Now the most important inputs to a discounted cash flow are the discount rate, and of course, the actual cash flows. Part of investing is coming up with your own evaluation of a company's future performance, so try the calculation yourself and check your own assumptions. The DCF also does not consider the possible cyclicality of an industry, or a company's future capital requirements, so it does not give a full picture of a company's potential performance. Given that we are looking at Bright Horizons Family Solutions as potential shareholders, the cost of equity is used as the discount rate, rather than the cost of capital (or weighted average cost of capital, WACC) which accounts for debt. In this calculation we've used 6.0%, which is based on a levered beta of 0.920. Beta is a measure of a stock's volatility, compared to the market as a whole. We get our beta from the industry average beta of globally comparable companies, with an imposed limit between 0.8 and 2.0, which is a reasonable range for a stable business.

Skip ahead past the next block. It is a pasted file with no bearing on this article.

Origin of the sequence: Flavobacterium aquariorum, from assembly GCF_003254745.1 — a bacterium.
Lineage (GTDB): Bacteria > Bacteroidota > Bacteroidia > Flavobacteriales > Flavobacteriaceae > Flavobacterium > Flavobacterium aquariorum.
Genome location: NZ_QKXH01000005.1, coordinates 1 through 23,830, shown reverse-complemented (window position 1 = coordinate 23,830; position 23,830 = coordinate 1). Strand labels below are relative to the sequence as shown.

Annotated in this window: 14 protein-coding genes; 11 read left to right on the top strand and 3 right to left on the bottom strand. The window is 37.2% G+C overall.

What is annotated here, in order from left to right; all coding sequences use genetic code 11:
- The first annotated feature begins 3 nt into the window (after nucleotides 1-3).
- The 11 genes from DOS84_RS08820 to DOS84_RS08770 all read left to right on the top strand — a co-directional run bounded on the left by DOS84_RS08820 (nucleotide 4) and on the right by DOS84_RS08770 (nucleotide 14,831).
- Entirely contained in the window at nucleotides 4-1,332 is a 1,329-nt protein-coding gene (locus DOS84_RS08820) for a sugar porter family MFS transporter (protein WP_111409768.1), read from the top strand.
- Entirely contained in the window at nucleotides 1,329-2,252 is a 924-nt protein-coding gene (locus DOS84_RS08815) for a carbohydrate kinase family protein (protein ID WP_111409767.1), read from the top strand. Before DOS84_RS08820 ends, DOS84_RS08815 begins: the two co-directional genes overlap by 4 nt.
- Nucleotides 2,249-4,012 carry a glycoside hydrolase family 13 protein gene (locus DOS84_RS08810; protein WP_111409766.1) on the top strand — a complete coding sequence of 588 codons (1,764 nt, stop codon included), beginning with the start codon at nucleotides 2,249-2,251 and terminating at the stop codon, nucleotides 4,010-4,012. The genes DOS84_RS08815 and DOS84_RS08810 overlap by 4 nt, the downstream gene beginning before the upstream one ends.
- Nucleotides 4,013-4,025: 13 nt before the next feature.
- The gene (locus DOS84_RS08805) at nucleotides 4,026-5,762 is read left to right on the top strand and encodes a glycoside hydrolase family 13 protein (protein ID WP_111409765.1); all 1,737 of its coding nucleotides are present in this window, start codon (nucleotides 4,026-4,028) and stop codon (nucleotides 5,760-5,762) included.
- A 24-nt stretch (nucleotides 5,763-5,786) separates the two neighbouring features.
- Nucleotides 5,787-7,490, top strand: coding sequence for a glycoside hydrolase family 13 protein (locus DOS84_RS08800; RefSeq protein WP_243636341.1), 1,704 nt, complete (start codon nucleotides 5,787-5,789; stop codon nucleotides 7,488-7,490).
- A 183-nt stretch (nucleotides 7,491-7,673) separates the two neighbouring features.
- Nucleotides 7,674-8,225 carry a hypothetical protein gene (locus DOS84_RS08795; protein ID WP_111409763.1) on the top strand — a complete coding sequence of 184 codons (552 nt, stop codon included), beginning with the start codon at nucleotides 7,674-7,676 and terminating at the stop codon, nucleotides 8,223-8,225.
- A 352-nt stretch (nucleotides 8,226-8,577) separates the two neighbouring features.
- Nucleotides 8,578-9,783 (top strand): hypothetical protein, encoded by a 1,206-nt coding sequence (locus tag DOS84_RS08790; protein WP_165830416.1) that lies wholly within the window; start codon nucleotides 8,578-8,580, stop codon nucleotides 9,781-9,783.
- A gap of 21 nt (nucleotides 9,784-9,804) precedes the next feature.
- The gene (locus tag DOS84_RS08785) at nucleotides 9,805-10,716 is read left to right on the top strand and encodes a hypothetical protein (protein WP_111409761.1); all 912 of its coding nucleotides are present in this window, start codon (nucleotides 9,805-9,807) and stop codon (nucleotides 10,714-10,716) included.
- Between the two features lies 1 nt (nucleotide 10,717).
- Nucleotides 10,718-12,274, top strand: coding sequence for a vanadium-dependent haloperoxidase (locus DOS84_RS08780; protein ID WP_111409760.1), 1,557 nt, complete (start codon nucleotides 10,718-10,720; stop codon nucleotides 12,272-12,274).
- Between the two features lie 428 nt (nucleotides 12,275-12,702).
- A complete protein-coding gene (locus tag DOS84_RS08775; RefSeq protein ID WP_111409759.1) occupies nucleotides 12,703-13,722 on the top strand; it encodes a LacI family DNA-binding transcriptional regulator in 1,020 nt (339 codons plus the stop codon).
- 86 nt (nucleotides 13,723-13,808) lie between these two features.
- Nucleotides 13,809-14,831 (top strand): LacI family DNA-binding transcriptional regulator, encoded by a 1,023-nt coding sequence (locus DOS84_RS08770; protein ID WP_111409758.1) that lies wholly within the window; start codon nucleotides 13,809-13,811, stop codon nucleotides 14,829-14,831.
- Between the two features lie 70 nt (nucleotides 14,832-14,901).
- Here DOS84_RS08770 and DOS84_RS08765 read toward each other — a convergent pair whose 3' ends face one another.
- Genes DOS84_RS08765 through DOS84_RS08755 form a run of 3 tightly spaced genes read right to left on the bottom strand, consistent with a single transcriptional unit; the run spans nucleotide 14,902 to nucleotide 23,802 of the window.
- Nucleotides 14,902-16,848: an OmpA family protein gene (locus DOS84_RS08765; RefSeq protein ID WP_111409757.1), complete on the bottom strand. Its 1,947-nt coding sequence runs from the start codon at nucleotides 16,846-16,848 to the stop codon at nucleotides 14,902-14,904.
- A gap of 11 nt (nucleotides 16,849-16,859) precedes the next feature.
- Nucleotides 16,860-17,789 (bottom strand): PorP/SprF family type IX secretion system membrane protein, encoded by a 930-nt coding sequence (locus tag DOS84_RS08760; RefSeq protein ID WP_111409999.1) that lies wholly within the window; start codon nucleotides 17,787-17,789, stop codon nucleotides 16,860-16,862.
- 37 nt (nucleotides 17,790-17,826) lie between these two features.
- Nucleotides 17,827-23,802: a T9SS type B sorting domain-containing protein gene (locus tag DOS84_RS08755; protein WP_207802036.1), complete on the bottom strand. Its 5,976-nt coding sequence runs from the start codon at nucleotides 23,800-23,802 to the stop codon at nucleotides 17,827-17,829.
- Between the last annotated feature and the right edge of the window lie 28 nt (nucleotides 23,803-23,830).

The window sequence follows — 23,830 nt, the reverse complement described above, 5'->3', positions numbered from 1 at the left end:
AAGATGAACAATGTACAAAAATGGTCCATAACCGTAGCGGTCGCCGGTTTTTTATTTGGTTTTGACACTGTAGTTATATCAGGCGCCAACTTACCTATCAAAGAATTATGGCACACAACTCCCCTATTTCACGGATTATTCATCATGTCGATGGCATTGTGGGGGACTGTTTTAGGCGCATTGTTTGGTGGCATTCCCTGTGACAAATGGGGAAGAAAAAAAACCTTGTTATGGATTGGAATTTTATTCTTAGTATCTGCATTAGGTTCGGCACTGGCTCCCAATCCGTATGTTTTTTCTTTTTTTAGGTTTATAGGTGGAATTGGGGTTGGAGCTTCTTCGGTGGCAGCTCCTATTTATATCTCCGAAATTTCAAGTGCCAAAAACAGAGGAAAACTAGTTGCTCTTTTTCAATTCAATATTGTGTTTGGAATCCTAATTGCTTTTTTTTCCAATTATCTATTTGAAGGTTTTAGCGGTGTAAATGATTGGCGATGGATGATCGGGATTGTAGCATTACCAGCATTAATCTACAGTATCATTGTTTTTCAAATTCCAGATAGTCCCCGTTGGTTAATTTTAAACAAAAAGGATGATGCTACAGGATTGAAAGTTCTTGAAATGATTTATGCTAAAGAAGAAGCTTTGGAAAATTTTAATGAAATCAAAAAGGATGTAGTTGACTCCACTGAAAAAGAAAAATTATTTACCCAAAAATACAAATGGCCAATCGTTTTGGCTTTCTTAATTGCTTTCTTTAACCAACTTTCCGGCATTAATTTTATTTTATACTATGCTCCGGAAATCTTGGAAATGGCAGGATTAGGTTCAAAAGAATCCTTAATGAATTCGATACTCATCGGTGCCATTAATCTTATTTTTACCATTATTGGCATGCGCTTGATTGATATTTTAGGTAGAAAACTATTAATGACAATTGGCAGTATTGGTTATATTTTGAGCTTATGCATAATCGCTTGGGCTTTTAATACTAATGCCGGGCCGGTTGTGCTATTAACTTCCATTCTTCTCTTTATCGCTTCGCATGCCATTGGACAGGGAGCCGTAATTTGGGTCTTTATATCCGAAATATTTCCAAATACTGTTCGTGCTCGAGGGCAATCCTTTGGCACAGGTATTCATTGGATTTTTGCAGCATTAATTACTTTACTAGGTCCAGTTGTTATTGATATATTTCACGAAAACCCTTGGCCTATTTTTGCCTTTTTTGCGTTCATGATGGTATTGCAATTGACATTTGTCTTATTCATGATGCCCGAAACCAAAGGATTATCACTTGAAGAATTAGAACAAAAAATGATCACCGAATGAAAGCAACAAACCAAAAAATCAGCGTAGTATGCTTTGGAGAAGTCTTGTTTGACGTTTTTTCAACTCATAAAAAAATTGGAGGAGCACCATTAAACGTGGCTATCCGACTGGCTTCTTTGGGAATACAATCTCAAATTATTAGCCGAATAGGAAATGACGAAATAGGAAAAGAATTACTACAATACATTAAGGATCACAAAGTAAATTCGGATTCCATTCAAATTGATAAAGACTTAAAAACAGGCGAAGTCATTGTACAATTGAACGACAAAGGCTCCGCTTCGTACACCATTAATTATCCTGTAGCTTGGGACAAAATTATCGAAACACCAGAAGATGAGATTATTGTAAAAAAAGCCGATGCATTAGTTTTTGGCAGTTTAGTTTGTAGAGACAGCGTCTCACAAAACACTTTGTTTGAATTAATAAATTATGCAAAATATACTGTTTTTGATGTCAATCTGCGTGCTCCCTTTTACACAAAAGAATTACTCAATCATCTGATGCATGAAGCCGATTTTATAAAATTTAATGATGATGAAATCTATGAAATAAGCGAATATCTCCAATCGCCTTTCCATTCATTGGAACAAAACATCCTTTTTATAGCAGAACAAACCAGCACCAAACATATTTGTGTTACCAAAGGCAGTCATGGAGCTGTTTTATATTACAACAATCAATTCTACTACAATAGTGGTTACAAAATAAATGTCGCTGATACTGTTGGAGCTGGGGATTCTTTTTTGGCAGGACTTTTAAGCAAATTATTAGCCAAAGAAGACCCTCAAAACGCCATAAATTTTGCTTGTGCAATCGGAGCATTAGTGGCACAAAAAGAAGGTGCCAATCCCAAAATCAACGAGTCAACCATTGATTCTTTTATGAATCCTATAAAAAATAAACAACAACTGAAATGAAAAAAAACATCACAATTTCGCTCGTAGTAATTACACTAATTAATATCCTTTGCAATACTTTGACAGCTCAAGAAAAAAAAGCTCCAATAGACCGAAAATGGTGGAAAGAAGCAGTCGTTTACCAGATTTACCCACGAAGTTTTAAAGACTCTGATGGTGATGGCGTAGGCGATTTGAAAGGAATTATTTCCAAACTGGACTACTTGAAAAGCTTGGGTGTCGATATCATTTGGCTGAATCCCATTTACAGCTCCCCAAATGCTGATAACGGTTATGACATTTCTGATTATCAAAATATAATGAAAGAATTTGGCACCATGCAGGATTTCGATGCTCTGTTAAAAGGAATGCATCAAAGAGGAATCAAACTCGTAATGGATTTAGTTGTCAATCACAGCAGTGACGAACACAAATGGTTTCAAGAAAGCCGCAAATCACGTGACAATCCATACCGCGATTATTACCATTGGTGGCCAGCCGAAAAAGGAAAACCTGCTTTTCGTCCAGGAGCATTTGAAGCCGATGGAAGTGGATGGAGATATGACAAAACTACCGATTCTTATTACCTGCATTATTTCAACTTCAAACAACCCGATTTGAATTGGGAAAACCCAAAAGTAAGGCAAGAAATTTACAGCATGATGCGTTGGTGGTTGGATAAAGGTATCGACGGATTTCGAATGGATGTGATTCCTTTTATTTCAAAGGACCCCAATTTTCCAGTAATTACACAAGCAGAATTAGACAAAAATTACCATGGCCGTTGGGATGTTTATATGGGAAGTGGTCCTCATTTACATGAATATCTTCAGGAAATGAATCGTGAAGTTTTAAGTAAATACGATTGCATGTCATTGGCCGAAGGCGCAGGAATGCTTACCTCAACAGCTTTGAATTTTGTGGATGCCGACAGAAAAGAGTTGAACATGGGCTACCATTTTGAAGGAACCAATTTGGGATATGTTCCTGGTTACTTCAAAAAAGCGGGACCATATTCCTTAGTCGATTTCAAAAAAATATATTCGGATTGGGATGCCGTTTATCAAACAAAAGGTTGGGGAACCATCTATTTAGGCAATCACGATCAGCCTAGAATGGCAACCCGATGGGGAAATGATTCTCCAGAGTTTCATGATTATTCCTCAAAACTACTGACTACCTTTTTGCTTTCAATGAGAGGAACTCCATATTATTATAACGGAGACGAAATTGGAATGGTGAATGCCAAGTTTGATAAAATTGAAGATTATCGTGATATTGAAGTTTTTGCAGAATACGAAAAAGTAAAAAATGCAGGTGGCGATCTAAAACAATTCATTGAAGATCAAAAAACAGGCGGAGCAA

Valuation is only one side of the coin in terms of building your investment thesis, and it shouldn't be the only metric you look at when researching a company. DCF models are not the be-all and end-all of investment valuation. Instead the best use for a DCF model is to test certain assumptions and theories to see if they would lead to the company being undervalued or overvalued. If a company grows at a different rate, or if its cost of equity or risk free rate changes sharply, the output can look very different. For Bright Horizons Family Solutions, we've put together three further aspects you should assess: